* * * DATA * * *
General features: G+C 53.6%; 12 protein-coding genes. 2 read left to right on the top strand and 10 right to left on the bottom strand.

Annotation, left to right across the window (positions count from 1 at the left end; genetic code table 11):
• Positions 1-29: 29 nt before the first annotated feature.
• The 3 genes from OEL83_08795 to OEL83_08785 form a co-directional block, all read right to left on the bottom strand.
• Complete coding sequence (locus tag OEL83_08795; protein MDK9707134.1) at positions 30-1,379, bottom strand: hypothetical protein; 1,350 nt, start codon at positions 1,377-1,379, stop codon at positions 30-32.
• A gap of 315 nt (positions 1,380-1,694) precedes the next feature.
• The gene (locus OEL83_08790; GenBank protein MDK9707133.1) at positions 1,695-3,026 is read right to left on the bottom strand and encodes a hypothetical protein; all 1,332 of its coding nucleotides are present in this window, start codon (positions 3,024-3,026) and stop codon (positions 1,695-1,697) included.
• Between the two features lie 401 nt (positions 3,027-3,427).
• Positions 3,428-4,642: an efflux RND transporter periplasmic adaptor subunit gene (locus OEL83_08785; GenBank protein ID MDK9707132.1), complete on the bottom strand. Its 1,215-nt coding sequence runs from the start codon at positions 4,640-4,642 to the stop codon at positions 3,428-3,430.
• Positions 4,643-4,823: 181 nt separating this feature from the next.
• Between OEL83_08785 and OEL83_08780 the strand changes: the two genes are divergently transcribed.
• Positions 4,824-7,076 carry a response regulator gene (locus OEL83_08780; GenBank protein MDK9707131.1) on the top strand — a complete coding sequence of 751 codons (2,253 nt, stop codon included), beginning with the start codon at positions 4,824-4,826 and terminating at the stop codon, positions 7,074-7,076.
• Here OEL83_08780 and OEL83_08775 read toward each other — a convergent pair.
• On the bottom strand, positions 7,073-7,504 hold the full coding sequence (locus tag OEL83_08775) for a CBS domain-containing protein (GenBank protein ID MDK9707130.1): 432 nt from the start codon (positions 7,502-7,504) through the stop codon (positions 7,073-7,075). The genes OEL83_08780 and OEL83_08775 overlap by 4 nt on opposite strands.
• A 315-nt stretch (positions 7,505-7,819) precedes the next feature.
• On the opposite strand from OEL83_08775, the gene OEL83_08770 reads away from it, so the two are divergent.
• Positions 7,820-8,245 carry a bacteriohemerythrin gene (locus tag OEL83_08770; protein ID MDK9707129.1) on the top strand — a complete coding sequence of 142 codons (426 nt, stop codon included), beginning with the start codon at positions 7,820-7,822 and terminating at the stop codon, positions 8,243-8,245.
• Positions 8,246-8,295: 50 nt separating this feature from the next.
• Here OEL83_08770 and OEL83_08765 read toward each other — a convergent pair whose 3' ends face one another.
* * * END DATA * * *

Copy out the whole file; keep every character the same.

General features: G+C 53.6%; 12 protein-coding genes. 2 read left to right on the top strand and 10 right to left on the bottom strand.

Annotation, left to right across the window (positions count from 1 at the left end; genetic code table 11):
• Positions 1-29: 29 nt before the first annotated feature.
• The 3 genes from OEL83_08795 to OEL83_08785 form a co-directional block, all read right to left on the bottom strand.
• Complete coding sequence (locus tag OEL83_08795; protein MDK9707134.1) at positions 30-1,379, bottom strand: hypothetical protein; 1,350 nt, start codon at positions 1,377-1,379, stop codon at positions 30-32.
• A gap of 315 nt (positions 1,380-1,694) precedes the next feature.
• The gene (locus OEL83_08790; GenBank protein MDK9707133.1) at positions 1,695-3,026 is read right to left on the bottom strand and encodes a hypothetical protein; all 1,332 of its coding nucleotides are present in this window, start codon (positions 3,024-3,026) and stop codon (positions 1,695-1,697) included.
• Between the two features lie 401 nt (positions 3,027-3,427).
• Positions 3,428-4,642: an efflux RND transporter periplasmic adaptor subunit gene (locus OEL83_08785; GenBank protein ID MDK9707132.1), complete on the bottom strand. Its 1,215-nt coding sequence runs from the start codon at positions 4,640-4,642 to the stop codon at positions 3,428-3,430.
• Positions 4,643-4,823: 181 nt separating this feature from the next.
• Between OEL83_08785 and OEL83_08780 the strand changes: the two genes are divergently transcribed.
• Positions 4,824-7,076 carry a response regulator gene (locus OEL83_08780; GenBank protein MDK9707131.1) on the top strand — a complete coding sequence of 751 codons (2,253 nt, stop codon included), beginning with the start codon at positions 4,824-4,826 and terminating at the stop codon, positions 7,074-7,076.
• Here OEL83_08780 and OEL83_08775 read toward each other — a convergent pair.
• On the bottom strand, positions 7,073-7,504 hold the full coding sequence (locus tag OEL83_08775) for a CBS domain-containing protein (GenBank protein ID MDK9707130.1): 432 nt from the start codon (positions 7,502-7,504) through the stop codon (positions 7,073-7,075). The genes OEL83_08780 and OEL83_08775 overlap by 4 nt on opposite strands.
• A 315-nt stretch (positions 7,505-7,819) precedes the next feature.
• On the opposite strand from OEL83_08775, the gene OEL83_08770 reads away from it, so the two are divergent.
• Positions 7,820-8,245 carry a bacteriohemerythrin gene (locus tag OEL83_08770; protein ID MDK9707129.1) on the top strand — a complete coding sequence of 142 codons (426 nt, stop codon included), beginning with the start codon at positions 7,820-7,822 and terminating at the stop codon, positions 8,243-8,245.
• Positions 8,246-8,295: 50 nt separating this feature from the next.
• Here OEL83_08770 and OEL83_08765 read toward each other — a convergent pair whose 3' ends face one another.